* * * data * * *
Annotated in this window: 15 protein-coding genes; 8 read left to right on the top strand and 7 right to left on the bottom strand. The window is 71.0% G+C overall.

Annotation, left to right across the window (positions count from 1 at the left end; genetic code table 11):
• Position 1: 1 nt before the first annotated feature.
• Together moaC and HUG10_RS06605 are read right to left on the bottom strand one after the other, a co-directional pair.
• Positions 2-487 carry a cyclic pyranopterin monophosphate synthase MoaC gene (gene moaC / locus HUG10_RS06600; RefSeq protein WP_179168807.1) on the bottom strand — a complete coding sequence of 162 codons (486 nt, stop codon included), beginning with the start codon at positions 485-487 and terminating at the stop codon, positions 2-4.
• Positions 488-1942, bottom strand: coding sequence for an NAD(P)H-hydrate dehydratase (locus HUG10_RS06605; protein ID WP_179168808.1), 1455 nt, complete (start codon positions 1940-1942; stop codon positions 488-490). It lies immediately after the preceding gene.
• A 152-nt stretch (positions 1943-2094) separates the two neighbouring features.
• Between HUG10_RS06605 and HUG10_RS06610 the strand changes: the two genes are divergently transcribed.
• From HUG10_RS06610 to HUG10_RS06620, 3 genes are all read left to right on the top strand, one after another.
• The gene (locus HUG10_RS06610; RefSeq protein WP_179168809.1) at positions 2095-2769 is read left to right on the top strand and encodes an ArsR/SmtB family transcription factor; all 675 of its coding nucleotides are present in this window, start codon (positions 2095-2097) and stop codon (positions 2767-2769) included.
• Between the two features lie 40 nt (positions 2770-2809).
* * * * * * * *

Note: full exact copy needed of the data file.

Annotated in this window: 15 protein-coding genes; 8 read left to right on the top strand and 7 right to left on the bottom strand. The window is 71.0% G+C overall.

Annotation, left to right across the window (positions count from 1 at the left end; genetic code table 11):
• Position 1: 1 nt before the first annotated feature.
• Together moaC and HUG10_RS06605 are read right to left on the bottom strand one after the other, a co-directional pair.
• Positions 2-487 carry a cyclic pyranopterin monophosphate synthase MoaC gene (gene moaC / locus HUG10_RS06600; RefSeq protein WP_179168807.1) on the bottom strand — a complete coding sequence of 162 codons (486 nt, stop codon included), beginning with the start codon at positions 485-487 and terminating at the stop codon, positions 2-4.
• Positions 488-1942, bottom strand: coding sequence for an NAD(P)H-hydrate dehydratase (locus HUG10_RS06605; protein ID WP_179168808.1), 1455 nt, complete (start codon positions 1940-1942; stop codon positions 488-490). It lies immediately after the preceding gene.
• A 152-nt stretch (positions 1943-2094) separates the two neighbouring features.
• Between HUG10_RS06605 and HUG10_RS06610 the strand changes: the two genes are divergently transcribed.
• From HUG10_RS06610 to HUG10_RS06620, 3 genes are all read left to right on the top strand, one after another.
• The gene (locus HUG10_RS06610; RefSeq protein WP_179168809.1) at positions 2095-2769 is read left to right on the top strand and encodes an ArsR/SmtB family transcription factor; all 675 of its coding nucleotides are present in this window, start codon (positions 2095-2097) and stop codon (positions 2767-2769) included.
• Between the two features lie 40 nt (positions 2770-2809).